How do you figure? Google's crown jewels are various software running on their own servers, which don't need IP protection laws to keep out of anyone's hands.

    All the software that Google produces and actually releases to get installed on peoples' computers? It's free.

  • ||

    Thank god we have people like joe who are keeping money out of politics, otherwise i would be really scared.

  • Peter||

    I wouldn't be surprised if soon the infamous Fairness Doctrine is applied to the internet as well, and then much use for their lobbyists Google will have, yeeeees.

    Anyway, I think it's entirely possible that the lobbyist can be used for good as well as for evil ... well, not necessarily good per se, but as we've said defensive, rather than as obsequious corporate conduits from washington to HQ.

  • R C Dean||

    Never seen it. I just tried several quick searches and I still don't see it.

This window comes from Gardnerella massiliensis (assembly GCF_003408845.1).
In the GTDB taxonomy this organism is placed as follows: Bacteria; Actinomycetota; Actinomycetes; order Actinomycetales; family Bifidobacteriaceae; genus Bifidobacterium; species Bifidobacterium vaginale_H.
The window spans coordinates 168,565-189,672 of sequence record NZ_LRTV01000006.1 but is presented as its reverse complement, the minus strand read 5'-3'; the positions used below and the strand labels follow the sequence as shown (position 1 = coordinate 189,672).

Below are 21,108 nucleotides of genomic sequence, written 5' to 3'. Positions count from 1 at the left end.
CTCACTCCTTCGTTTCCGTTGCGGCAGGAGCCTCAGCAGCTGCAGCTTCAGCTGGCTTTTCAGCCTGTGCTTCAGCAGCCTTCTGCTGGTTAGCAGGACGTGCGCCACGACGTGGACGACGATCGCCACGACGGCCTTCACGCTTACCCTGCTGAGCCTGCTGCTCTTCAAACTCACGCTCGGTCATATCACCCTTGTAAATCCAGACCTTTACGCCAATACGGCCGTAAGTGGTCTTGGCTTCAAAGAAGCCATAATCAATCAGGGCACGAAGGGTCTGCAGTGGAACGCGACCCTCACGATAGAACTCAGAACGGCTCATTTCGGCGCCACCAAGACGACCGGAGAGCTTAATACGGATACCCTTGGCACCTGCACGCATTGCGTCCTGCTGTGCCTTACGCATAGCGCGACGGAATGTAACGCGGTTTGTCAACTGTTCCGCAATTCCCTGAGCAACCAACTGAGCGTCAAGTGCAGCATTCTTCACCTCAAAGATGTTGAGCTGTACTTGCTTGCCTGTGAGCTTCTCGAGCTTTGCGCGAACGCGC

I'm just guessing, but somebody may have been searching for "penis enlargement."

  • ||

    This gets a well deserved DEATH METAL GROOOOOWWWLLL!

  • DRichard||

    Google only agreed to censor its results to please the CHICOMs. Reprehensible, but not what I accused them of.

    Reprehensible? Why, exactly? Google operating in China is at worst a wash and at best a net gain for Chinese freedom. They have to follow the PRC's rules or the government will just kick them out/shut them off/block them/whatever; however by operating at all they are very likely giving mainland Chinese greater access to information than they would have otherwise.

  • Mike Laursen||